Depression has an unique darkness that imprisons its victims. One who experiences it might wonder if the light will come. If you are praying for help, then do not lose heart, because help will come.
“The people walking in darkness have seen a great light; on those living in the land of deep darkness a light has dawned.” Isaiah 9:2
What does the Bible say about depression?
The Bible does not speak directly about depression. It does, however, provide examples from real people and their internal battles. Here are a few people in the Bible to whom you can look for hope during seasons of depression.
A lesson from Solomon
History remembers Solomon as the wisest man to walk the earth, but he learned that with knowledge comes grief. You can learn a lot from the teacher who constantly reminds you that everything is meaningless.
“Meaningless! Meaningless!” says the Teacher. “Utterly meaningless! Everything is meaningless.” Ecclesiastes 1:2
Solomon gives believers a great vantage point. He can show you how to deal with depression as a Christian.
In the twelve chapters of Ecclesiastes, Solomon walks you through a rigorous list of everything he believes is meaningless. He mentions wealth, pleasure, work, and even wisdom itself. He wants the reader to understand one crucial point: He “tried it all.”
Those who struggle with depression often ask themselves, “What is the point?” You might run through the best possible scenario of how your life could turn out. However, you come full circle to the same hopeless thought: It is meaningless.
This is why Ecclesiastes is so crucial. Solomon has been there, and he has done everything he wanted to do. He experienced the most pleasurable things he could find. He acquired vineyard after vineyard and gained the whole world you might say, but for him, it was not enough.
Solomon concludes in poet-like fashion. He builds up for twelve chapters and places the key to his hope in the last verses, Ecclesiastes 12:13. He tells his readers to fear God and keep God’s commandments.
Solomon realizes that life does not always make sense. He understands that sometimes wickedness prevails, and the needy are forgotten. Yet he ends on a strong note, telling you to “fear God.” He reminds you that God is near. Through all the confusion, doubts, and dark days, God is there. Solomon points you to Christ, who in Matthew 11:29-30 says, “Take my yoke upon you, and learn of me; for I am meek and lowly in heart: and ye shall find rest unto your souls.”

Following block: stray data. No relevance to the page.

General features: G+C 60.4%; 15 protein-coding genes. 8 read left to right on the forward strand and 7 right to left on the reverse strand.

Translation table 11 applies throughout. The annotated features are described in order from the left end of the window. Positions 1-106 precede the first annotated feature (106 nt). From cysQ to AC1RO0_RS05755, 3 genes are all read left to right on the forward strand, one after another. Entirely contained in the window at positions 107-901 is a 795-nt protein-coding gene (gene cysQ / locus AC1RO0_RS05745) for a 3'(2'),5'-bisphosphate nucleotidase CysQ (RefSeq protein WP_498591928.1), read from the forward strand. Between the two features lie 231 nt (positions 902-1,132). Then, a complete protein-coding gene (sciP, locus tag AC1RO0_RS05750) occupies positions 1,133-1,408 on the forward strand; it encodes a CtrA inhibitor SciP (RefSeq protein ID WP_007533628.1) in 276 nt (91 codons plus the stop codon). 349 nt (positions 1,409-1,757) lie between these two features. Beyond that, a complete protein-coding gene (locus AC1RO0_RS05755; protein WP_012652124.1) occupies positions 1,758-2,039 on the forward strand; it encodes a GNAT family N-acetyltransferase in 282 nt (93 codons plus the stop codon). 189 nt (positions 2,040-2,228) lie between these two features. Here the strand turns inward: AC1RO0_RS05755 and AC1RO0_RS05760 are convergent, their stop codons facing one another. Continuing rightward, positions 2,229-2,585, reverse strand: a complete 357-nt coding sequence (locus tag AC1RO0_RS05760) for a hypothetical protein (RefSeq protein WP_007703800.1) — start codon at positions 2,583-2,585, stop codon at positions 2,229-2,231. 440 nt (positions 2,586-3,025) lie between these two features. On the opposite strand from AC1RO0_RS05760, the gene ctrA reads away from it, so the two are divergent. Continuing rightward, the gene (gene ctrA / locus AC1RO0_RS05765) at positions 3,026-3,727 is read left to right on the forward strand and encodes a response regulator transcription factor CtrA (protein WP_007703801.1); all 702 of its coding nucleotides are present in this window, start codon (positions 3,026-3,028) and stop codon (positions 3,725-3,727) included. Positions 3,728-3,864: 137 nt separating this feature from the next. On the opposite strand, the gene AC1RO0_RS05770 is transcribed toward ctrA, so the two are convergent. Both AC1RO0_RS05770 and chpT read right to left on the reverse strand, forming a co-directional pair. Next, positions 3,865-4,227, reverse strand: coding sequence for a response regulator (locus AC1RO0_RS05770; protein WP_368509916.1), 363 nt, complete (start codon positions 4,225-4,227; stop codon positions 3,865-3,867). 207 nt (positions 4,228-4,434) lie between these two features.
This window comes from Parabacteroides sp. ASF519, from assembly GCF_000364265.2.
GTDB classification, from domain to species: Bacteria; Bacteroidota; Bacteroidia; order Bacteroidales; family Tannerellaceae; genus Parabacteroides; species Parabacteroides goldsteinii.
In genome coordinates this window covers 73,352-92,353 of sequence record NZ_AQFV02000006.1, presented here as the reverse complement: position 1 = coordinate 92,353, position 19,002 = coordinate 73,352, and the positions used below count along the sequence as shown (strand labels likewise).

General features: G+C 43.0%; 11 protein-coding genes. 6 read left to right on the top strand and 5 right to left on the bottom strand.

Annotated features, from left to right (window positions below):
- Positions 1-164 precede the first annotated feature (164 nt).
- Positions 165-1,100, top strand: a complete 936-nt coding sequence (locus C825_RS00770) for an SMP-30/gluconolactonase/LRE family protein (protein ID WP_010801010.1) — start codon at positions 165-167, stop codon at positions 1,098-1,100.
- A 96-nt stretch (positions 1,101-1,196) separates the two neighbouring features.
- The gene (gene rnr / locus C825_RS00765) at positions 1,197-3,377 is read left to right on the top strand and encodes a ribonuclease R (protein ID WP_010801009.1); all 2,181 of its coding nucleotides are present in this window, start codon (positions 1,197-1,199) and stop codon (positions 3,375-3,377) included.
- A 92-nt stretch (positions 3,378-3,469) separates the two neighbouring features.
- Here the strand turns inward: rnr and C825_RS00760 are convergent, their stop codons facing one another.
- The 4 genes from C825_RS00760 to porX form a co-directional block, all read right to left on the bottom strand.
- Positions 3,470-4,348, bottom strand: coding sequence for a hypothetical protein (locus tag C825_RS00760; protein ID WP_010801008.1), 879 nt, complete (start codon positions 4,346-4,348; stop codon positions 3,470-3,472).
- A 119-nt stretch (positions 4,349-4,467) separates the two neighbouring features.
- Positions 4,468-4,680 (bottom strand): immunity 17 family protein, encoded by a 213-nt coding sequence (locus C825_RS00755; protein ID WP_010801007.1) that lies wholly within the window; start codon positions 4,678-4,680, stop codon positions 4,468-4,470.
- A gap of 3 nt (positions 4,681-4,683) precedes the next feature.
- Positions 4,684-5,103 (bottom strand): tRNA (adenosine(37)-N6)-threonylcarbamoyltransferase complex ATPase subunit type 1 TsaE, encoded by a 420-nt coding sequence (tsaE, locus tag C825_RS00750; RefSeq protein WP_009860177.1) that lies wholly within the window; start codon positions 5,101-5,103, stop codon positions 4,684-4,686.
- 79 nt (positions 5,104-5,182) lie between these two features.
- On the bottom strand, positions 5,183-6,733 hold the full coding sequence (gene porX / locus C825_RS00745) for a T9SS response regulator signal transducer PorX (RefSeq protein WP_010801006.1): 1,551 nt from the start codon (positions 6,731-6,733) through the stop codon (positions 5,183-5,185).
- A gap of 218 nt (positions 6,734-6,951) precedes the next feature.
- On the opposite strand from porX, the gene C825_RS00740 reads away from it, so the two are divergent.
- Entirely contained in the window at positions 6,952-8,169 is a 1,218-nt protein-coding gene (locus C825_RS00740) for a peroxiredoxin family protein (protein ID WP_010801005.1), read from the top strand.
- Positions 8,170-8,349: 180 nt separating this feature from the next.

If like Solomon you feel at times that everything is meaningless, then read these Ten Steps to Increase Your Spiritual Passion.
Psalms from King David
King David is known as a man after God’s own heart. He slew a giant, conquered armies, and led the nation of Israel. Yet David was humble enough to write about his inmost struggles. Psalm chapter 13 gives insight into his turmoil. He writes verses like, “How long must I wrestle with my thoughts and day after day have sorrow in my heart?”
David was a mighty warrior, but the battles in his heart proved the ugliest. If you read through the Psalms, then you will find how David coped with the chaos in his soul. He continually drew near to the Lord and cried out for help.
“Preserve me, O God, for in you I take refuge. I say to the Lord, “You are my Lord I have no good apart from you.” Psalm 13:2
Apostle Paul’s thorn
The New Testament has a different literary style from the Old Testament. However, you find words of encouragement speckled throughout it. Many of the writers encourage their readers to bring to light their hardships. They call the Church to pray for one another and carry one another burdens.
Paul gives you a glimpse into his heart in 2 Corinthians. Paul may have not suffered from depression, but he struggled with something that tormented him. He writes, “Therefore, in order to keep me from becoming conceited, I was given a thorn in my flesh, a messenger of Satan, to torment me. Three times I pleaded with the Lord to take it away from me.” 2 Cor 7:7-9
Paul reveals the heart of God in the following verse. Paul shows Christians how they can handle the weight of depression.
“But [God] said to me, ‘My grace is sufficient for you, for my power is made perfect in weakness.’ Therefore I will boast all the more gladly about my weaknesses, so that Christ’s power may rest on me.” 2 Cor 7:9
God assures you that even if you begin to break, his grace will sustain you. As fierce as the storm in your soul might rage, you have a King who can say “cease,” and the storm will quite. God can use your weakness for his glory. Paul reminds the Church that sometimes God will not withhold dark days from his children, but he will light the path through them.
Depression is not something you should not tackle alone. Reach out for help. GTKYB has a forum where you can submit a prayer request. There is a body of believers ready to pray for you. GTKYB offers many online resources and a free online devotional to guide you through scripture.
Getting To Know Your Bible has multiple ways to connect with God’s word. If you have any questions on where to start, please visit the contact page and send a note. If you are wrestling with depression, then remember to reach up, reach in, and reach out.